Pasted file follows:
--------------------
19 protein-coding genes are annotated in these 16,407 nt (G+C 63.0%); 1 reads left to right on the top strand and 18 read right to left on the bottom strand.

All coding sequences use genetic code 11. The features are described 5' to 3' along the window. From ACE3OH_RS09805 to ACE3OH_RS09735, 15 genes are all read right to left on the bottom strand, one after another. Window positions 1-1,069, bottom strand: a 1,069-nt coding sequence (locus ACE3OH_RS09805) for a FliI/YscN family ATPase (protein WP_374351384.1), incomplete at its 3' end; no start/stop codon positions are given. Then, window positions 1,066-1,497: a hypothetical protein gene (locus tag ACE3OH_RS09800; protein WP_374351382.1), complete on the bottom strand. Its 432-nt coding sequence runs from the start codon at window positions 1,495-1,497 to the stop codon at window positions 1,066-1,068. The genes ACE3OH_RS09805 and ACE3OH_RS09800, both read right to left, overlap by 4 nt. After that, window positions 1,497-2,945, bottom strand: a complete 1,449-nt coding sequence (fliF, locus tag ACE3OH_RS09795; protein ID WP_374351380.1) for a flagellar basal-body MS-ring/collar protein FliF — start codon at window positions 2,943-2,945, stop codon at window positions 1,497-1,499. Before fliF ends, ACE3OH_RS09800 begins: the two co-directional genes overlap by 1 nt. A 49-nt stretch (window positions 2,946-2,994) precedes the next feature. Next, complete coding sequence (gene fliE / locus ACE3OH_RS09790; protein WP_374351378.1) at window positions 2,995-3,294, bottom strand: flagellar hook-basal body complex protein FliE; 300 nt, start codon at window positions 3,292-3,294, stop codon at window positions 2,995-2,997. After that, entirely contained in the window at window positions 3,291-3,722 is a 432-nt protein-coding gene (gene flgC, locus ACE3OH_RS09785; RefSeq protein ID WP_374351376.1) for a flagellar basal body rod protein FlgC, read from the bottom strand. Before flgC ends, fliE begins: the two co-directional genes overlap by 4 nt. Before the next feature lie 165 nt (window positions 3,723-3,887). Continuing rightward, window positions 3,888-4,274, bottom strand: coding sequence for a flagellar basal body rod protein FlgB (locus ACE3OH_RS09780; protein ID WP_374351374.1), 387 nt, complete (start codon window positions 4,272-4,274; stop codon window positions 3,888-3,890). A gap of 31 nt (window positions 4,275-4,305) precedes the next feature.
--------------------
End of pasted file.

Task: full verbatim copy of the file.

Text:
19 protein-coding genes are annotated in these 16,407 nt (G+C 63.0%); 1 reads left to right on the top strand and 18 read right to left on the bottom strand.

All coding sequences use genetic code 11. The features are described 5' to 3' along the window. From ACE3OH_RS09805 to ACE3OH_RS09735, 15 genes are all read right to left on the bottom strand, one after another. Window positions 1-1,069, bottom strand: a 1,069-nt coding sequence (locus ACE3OH_RS09805) for a FliI/YscN family ATPase (protein WP_374351384.1), incomplete at its 3' end; no start/stop codon positions are given. Then, window positions 1,066-1,497: a hypothetical protein gene (locus tag ACE3OH_RS09800; protein WP_374351382.1), complete on the bottom strand. Its 432-nt coding sequence runs from the start codon at window positions 1,495-1,497 to the stop codon at window positions 1,066-1,068. The genes ACE3OH_RS09805 and ACE3OH_RS09800, both read right to left, overlap by 4 nt. After that, window positions 1,497-2,945, bottom strand: a complete 1,449-nt coding sequence (fliF, locus tag ACE3OH_RS09795; protein ID WP_374351380.1) for a flagellar basal-body MS-ring/collar protein FliF — start codon at window positions 2,943-2,945, stop codon at window positions 1,497-1,499. Before fliF ends, ACE3OH_RS09800 begins: the two co-directional genes overlap by 1 nt. A 49-nt stretch (window positions 2,946-2,994) precedes the next feature. Next, complete coding sequence (gene fliE / locus ACE3OH_RS09790; protein WP_374351378.1) at window positions 2,995-3,294, bottom strand: flagellar hook-basal body complex protein FliE; 300 nt, start codon at window positions 3,292-3,294, stop codon at window positions 2,995-2,997. After that, entirely contained in the window at window positions 3,291-3,722 is a 432-nt protein-coding gene (gene flgC, locus ACE3OH_RS09785; RefSeq protein ID WP_374351376.1) for a flagellar basal body rod protein FlgC, read from the bottom strand. Before flgC ends, fliE begins: the two co-directional genes overlap by 4 nt. Before the next feature lie 165 nt (window positions 3,723-3,887). Continuing rightward, window positions 3,888-4,274, bottom strand: coding sequence for a flagellar basal body rod protein FlgB (locus ACE3OH_RS09780; protein ID WP_374351374.1), 387 nt, complete (start codon window positions 4,272-4,274; stop codon window positions 3,888-3,890). A gap of 31 nt (window positions 4,275-4,305) precedes the next feature.